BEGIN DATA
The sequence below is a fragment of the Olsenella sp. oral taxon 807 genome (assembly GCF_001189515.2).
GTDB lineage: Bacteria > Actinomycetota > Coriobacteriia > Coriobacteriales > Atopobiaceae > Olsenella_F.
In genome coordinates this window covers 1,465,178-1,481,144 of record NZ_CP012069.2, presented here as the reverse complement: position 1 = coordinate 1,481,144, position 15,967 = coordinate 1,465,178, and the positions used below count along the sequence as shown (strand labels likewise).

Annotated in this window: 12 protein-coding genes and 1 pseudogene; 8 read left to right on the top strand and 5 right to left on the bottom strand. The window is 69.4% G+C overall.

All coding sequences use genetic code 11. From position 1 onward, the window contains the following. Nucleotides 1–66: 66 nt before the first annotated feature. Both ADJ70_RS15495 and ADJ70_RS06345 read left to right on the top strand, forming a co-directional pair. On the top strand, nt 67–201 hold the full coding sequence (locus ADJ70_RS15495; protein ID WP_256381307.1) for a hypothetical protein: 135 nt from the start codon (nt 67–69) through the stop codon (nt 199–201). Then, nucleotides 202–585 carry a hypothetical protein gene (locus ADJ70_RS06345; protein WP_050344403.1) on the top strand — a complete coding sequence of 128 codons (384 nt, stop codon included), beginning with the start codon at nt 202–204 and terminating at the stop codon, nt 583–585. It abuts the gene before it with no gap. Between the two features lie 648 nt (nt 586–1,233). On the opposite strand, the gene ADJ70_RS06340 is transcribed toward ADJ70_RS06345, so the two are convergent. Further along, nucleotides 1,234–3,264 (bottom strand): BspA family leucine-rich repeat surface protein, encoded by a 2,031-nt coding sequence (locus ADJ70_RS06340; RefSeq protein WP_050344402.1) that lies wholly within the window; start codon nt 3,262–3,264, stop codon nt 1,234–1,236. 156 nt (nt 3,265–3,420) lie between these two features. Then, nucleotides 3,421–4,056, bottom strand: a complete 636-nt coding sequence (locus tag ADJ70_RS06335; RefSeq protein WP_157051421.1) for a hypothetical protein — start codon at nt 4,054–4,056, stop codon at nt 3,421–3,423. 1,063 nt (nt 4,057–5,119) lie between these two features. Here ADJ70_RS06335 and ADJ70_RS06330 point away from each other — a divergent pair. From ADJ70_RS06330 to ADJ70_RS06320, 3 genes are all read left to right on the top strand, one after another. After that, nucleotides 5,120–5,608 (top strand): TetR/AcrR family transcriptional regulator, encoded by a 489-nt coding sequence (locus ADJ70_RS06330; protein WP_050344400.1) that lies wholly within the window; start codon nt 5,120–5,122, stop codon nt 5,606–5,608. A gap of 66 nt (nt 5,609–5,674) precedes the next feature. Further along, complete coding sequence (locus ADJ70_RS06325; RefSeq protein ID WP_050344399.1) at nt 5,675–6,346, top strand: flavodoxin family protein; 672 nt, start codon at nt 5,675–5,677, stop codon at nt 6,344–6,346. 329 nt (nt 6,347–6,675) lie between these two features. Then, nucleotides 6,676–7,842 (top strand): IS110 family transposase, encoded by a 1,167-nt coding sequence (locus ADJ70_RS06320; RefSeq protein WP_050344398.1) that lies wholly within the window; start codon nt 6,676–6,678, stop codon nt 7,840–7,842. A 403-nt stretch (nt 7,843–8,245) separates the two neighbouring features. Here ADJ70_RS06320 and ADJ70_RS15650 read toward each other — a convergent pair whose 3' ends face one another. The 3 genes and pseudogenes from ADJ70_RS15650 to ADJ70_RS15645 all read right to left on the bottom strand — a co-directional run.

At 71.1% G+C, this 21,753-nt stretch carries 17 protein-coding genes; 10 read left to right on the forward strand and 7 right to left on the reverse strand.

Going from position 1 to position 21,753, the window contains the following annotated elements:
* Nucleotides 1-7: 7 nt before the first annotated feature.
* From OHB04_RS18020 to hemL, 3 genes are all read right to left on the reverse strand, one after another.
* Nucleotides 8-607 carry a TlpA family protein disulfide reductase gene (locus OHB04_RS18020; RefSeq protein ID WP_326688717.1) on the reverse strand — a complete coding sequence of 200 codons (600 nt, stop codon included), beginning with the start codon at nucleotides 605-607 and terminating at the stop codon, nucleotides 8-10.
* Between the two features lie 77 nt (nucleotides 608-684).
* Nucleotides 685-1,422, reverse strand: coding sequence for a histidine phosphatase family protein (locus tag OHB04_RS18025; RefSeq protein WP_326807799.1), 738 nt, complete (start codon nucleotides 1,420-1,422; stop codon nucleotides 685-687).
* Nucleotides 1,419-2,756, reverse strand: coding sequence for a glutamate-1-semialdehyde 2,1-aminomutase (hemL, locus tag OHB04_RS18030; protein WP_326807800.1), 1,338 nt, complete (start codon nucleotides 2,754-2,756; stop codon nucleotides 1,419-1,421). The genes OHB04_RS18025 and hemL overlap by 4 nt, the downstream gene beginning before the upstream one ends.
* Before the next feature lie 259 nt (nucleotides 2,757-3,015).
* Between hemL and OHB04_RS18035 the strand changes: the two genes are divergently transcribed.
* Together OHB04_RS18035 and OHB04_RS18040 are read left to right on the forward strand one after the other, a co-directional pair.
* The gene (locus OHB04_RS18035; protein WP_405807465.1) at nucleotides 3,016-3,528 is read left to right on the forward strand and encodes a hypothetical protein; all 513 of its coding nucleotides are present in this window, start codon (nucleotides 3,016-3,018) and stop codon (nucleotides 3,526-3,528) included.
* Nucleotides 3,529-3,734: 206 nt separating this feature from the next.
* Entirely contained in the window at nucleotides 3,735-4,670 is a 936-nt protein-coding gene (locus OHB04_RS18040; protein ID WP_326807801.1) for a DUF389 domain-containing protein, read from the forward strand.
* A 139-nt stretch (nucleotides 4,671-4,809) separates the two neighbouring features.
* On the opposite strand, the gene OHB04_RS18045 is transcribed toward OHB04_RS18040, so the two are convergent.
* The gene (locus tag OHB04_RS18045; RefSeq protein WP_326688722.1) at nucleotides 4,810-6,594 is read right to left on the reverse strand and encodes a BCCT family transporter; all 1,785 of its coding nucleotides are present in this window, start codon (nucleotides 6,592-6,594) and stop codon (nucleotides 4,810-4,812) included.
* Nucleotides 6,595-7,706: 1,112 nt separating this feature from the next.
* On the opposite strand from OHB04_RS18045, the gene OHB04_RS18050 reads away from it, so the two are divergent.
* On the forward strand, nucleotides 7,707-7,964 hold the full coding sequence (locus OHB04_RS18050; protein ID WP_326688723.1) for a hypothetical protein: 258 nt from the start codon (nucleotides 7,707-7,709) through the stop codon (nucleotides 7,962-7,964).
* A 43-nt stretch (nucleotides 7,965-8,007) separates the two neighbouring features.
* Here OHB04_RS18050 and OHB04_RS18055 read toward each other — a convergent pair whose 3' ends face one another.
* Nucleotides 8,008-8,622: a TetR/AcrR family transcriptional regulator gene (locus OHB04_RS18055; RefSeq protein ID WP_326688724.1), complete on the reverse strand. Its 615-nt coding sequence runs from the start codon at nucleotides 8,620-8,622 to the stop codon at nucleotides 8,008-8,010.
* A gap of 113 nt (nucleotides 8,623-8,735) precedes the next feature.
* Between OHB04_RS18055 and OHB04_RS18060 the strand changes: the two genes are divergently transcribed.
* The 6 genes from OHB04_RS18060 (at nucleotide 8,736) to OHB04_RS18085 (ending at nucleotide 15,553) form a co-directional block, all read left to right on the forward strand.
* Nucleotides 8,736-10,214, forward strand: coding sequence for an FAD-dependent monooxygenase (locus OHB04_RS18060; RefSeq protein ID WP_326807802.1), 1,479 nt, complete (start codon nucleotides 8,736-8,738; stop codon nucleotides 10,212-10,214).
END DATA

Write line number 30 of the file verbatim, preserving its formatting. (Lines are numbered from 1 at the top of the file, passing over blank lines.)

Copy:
* Between OHB04_RS18055 and OHB04_RS18060 the strand changes: the two genes are divergently transcribed.